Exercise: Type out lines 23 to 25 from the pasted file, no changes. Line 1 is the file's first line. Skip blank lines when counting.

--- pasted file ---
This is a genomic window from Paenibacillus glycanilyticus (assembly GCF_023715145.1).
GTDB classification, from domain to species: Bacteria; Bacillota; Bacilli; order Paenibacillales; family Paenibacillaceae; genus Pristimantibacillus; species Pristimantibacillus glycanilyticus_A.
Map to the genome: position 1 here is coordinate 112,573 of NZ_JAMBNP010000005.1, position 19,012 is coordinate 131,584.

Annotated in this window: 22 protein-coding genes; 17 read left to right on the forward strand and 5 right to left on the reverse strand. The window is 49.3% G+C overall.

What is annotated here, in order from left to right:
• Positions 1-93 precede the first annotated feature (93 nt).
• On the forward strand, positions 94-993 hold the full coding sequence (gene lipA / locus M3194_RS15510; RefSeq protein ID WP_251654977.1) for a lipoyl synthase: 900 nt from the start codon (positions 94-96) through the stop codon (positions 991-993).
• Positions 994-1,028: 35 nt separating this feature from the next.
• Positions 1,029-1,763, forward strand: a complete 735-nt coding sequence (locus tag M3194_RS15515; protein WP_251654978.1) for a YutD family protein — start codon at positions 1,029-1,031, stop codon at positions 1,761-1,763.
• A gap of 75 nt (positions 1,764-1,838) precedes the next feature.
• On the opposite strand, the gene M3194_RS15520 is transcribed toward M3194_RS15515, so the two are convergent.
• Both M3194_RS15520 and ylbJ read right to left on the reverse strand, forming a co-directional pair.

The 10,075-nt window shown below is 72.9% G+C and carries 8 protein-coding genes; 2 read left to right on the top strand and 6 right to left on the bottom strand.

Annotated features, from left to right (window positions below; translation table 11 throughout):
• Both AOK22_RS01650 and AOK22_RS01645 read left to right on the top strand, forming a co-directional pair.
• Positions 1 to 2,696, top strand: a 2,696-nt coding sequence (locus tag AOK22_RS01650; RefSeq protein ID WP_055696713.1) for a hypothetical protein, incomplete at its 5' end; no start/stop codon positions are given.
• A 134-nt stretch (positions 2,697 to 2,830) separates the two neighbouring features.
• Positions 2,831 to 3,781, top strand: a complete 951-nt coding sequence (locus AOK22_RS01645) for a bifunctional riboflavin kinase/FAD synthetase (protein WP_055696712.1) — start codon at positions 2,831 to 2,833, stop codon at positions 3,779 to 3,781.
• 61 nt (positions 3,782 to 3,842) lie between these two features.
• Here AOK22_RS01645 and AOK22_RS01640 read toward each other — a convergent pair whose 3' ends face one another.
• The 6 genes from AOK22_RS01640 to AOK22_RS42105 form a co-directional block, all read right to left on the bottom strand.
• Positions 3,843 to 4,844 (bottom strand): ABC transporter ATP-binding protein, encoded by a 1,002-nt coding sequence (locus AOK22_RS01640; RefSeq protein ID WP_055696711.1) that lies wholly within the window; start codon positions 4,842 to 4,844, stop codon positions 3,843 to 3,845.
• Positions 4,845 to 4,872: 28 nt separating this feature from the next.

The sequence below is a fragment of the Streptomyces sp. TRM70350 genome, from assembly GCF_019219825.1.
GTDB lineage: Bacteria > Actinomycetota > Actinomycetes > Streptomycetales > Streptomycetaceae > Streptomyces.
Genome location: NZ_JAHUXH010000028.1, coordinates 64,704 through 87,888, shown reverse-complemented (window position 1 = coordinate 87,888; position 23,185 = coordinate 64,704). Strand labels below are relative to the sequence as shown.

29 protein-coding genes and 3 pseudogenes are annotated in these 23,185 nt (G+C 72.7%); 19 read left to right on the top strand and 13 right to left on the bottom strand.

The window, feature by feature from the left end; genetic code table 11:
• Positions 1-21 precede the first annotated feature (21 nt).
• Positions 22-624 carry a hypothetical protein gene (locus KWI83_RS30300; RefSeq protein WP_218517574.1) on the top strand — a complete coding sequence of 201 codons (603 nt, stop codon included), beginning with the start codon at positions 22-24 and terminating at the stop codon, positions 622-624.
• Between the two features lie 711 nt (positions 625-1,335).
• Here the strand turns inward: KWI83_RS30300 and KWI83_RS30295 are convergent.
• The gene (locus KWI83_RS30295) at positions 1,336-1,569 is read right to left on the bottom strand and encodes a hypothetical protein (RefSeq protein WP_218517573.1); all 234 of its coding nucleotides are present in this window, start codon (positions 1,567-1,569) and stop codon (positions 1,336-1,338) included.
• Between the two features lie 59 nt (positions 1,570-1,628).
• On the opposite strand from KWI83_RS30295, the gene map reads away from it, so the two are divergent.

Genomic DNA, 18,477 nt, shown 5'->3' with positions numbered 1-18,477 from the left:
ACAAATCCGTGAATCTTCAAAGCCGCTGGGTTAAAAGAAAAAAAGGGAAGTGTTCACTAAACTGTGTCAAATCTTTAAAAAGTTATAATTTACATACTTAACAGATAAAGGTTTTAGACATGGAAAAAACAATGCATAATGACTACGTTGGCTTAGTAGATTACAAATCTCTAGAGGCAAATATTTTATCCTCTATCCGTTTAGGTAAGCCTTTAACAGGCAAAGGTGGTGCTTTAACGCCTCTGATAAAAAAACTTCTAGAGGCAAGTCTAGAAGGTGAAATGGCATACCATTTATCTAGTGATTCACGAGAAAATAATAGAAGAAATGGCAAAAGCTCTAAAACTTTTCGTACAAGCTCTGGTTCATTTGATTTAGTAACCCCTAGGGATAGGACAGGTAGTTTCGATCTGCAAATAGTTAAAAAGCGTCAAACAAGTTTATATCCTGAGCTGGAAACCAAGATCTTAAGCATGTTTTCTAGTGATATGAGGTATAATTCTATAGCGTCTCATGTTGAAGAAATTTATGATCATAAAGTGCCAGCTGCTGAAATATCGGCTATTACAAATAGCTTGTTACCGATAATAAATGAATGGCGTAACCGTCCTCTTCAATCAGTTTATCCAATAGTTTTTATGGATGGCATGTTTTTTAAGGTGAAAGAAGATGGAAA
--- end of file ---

• Positions 4,845 to 4,872: 28 nt separating this feature from the next.

The sequence below is a fragment of the Streptomyces sp. TRM70350 genome, from assembly GCF_019219825.1.
GTDB lineage: Bacteria > Actinomycetota > Actinomycetes > Streptomycetales > Streptomycetaceae > Streptomyces.